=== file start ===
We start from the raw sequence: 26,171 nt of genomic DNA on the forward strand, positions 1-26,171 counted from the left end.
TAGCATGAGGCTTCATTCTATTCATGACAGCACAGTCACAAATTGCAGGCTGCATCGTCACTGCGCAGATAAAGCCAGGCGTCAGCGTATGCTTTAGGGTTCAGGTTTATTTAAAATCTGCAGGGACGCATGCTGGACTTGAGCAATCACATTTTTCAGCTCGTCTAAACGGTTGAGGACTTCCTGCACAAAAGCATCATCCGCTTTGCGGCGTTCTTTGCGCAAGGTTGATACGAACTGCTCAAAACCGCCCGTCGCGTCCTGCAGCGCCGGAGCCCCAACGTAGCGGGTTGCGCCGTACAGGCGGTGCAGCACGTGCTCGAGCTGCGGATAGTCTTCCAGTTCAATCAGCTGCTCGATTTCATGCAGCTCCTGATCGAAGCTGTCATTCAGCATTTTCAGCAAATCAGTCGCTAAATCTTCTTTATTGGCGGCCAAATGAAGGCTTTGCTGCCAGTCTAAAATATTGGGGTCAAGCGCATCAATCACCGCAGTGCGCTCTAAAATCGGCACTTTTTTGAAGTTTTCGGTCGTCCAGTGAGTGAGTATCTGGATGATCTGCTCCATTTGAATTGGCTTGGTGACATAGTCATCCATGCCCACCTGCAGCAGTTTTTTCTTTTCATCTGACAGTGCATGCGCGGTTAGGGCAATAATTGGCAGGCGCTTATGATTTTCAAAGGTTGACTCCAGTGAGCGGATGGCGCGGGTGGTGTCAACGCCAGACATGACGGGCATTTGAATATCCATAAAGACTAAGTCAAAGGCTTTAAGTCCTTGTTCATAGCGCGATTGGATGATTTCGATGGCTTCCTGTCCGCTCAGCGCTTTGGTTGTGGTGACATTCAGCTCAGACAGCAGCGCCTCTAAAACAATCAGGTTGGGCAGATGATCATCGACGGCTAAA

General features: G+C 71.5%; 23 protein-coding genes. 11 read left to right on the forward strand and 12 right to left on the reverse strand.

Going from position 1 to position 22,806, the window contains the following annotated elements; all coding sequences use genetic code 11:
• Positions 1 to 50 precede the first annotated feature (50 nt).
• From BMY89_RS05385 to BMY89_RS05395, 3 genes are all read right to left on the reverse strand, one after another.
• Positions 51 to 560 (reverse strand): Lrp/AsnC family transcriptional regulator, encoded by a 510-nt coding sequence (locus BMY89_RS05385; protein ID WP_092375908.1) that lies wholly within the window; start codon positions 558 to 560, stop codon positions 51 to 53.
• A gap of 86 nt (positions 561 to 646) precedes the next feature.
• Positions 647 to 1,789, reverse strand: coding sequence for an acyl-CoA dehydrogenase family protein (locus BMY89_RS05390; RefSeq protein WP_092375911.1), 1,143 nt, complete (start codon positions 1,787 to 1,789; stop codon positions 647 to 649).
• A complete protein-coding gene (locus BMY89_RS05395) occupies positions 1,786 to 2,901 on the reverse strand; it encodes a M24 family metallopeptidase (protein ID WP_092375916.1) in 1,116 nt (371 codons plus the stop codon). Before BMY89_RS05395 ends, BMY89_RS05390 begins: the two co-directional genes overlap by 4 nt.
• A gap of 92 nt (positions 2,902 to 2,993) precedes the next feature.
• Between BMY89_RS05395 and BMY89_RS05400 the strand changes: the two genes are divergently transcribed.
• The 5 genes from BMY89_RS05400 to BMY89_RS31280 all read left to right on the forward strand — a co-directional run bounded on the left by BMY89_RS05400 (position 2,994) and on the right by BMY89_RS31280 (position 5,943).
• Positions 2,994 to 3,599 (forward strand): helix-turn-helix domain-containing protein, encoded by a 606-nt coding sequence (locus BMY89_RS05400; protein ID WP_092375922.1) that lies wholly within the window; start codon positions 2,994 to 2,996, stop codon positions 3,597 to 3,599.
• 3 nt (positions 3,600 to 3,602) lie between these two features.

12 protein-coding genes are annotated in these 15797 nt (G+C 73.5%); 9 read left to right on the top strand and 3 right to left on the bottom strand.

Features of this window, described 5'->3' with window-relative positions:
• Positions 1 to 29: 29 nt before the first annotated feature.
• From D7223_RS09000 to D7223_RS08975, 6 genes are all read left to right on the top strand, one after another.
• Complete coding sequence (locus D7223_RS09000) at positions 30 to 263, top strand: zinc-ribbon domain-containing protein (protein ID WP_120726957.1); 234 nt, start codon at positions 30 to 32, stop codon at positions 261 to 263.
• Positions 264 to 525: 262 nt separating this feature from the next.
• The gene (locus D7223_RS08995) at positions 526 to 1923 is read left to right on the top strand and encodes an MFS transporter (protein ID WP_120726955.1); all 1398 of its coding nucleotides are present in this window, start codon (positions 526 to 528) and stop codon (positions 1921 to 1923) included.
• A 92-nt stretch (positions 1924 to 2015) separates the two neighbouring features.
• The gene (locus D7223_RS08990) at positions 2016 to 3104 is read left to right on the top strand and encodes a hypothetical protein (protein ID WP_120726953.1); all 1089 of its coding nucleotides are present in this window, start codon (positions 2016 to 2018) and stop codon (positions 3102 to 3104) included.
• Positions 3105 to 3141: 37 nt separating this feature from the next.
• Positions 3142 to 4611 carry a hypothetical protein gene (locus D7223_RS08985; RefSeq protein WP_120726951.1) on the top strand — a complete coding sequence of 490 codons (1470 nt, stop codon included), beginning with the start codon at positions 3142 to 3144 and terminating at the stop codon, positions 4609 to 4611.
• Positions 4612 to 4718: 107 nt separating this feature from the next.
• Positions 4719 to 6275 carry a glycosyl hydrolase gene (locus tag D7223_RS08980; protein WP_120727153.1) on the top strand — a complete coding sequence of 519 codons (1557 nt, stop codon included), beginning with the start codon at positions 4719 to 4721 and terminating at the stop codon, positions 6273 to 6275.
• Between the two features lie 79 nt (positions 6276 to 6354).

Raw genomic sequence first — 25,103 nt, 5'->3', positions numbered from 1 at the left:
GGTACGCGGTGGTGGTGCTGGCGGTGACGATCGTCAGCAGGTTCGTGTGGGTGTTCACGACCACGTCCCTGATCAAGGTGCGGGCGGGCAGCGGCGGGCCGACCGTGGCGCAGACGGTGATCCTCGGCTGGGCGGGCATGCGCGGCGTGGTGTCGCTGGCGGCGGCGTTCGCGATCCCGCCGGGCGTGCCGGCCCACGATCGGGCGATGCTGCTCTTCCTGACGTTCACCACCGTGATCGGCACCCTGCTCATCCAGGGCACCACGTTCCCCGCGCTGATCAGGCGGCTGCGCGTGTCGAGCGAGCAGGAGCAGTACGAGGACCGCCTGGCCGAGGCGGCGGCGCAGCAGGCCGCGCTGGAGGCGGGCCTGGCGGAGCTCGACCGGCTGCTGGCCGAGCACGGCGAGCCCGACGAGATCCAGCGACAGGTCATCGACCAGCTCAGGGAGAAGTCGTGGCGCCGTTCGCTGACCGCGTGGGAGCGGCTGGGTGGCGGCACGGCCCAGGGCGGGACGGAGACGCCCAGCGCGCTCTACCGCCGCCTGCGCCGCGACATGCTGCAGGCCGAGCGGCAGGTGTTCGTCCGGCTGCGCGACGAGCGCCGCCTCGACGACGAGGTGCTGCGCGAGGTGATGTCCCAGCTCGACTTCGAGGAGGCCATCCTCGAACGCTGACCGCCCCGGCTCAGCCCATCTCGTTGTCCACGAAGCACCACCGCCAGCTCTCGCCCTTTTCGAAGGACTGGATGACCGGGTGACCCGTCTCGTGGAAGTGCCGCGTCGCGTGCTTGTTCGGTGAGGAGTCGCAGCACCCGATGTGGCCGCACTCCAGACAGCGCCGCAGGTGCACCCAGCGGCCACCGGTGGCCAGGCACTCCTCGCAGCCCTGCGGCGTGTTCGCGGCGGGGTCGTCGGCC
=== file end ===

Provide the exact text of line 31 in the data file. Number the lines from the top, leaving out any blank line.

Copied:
GGTACGCGGTGGTGGTGCTGGCGGTGACGATCGTCAGCAGGTTCGTGTGGGTGTTCACGACCACGTCCCTGATCAAGGTGCGGGCGGGCAGCGGCGGGCCGACCGTGGCGCAGACGGTGATCCTCGGCTGGGCGGGCATGCGCGGCGTGGTGTCGCTGGCGGCGGCGTTCGCGATCCCGCCGGGCGTGCCGGCCCACGATCGGGCGATGCTGCTCTTCCTGACGTTCACCACCGTGATCGGCACCCTGCTCATCCAGGGCACCACGTTCCCCGCGCTGATCAGGCGGCTGCGCGTGTCGAGCGAGCAGGAGCAGTACGAGGACCGCCTGGCCGAGGCGGCGGCGCAGCAGGCCGCGCTGGAGGCGGGCCTGGCGGAGCTCGACCGGCTGCTGGCCGAGCACGGCGAGCCCGACGAGATCCAGCGACAGGTCATCGACCAGCTCAGGGAGAAGTCGTGGCGCCGTTCGCTGACCGCGTGGGAGCGGCTGGGTGGCGGCACGGCCCAGGGCGGGACGGAGACGCCCAGCGCGCTCTACCGCCGCCTGCGCCGCGACATGCTGCAGGCCGAGCGGCAGGTGTTCGTCCGGCTGCGCGACGAGCGCCGCCTCGACGACGAGGTGCTGCGCGAGGTGATGTCCCAGCTCGACTTCGAGGAGGCCATCCTCGAACGCTGACCGCCCCGGCTCAGCCCATCTCGTTGTCCACGAAGCACCACCGCCAGCTCTCGCCCTTTTCGAAGGACTGGATGACCGGGTGACCCGTCTCGTGGAAGTGCCGCGTCGCGTGCTTGTTCGGTGAGGAGTCGCAGCACCCGATGTGGCCGCACTCCAGACAGCGCCGCAGGTGCACCCAGCGGCCACCGGTGGCCAGGCACTCCTCGCAGCCCTGCGGCGTGTTCGCGGCGGGGTCGTCGGCC